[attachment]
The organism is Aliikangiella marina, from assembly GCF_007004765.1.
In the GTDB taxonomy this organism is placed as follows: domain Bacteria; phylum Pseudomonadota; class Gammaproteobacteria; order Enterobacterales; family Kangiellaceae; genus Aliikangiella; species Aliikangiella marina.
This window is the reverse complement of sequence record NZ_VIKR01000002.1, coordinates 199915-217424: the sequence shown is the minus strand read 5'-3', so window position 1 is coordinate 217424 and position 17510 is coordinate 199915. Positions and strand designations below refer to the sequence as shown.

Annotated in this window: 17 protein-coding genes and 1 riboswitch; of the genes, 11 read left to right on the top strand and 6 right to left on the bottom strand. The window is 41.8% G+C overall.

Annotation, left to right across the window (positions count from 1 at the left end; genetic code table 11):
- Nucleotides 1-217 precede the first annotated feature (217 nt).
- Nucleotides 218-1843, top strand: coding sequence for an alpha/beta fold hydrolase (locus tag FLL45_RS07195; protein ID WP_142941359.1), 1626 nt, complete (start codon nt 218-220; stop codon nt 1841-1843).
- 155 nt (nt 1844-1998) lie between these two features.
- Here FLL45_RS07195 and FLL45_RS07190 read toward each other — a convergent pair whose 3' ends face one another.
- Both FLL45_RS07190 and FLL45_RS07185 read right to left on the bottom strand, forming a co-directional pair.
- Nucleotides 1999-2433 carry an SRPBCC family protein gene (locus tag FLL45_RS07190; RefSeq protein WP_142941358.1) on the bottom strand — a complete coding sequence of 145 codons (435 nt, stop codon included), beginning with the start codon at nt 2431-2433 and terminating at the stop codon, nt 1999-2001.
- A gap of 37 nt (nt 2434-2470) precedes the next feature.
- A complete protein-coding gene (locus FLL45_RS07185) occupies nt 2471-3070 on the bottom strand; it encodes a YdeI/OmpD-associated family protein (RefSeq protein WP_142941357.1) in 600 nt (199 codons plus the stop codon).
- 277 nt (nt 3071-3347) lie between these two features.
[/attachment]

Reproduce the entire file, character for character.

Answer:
The organism is Aliikangiella marina, from assembly GCF_007004765.1.
In the GTDB taxonomy this organism is placed as follows: domain Bacteria; phylum Pseudomonadota; class Gammaproteobacteria; order Enterobacterales; family Kangiellaceae; genus Aliikangiella; species Aliikangiella marina.
This window is the reverse complement of sequence record NZ_VIKR01000002.1, coordinates 199915-217424: the sequence shown is the minus strand read 5'-3', so window position 1 is coordinate 217424 and position 17510 is coordinate 199915. Positions and strand designations below refer to the sequence as shown.

Annotated in this window: 17 protein-coding genes and 1 riboswitch; of the genes, 11 read left to right on the top strand and 6 right to left on the bottom strand. The window is 41.8% G+C overall.

Annotation, left to right across the window (positions count from 1 at the left end; genetic code table 11):
- Nucleotides 1-217 precede the first annotated feature (217 nt).
- Nucleotides 218-1843, top strand: coding sequence for an alpha/beta fold hydrolase (locus tag FLL45_RS07195; protein ID WP_142941359.1), 1626 nt, complete (start codon nt 218-220; stop codon nt 1841-1843).
- 155 nt (nt 1844-1998) lie between these two features.
- Here FLL45_RS07195 and FLL45_RS07190 read toward each other — a convergent pair whose 3' ends face one another.
- Both FLL45_RS07190 and FLL45_RS07185 read right to left on the bottom strand, forming a co-directional pair.
- Nucleotides 1999-2433 carry an SRPBCC family protein gene (locus tag FLL45_RS07190; RefSeq protein WP_142941358.1) on the bottom strand — a complete coding sequence of 145 codons (435 nt, stop codon included), beginning with the start codon at nt 2431-2433 and terminating at the stop codon, nt 1999-2001.
- A gap of 37 nt (nt 2434-2470) precedes the next feature.
- A complete protein-coding gene (locus FLL45_RS07185) occupies nt 2471-3070 on the bottom strand; it encodes a YdeI/OmpD-associated family protein (RefSeq protein WP_142941357.1) in 600 nt (199 codons plus the stop codon).
- 277 nt (nt 3071-3347) lie between these two features.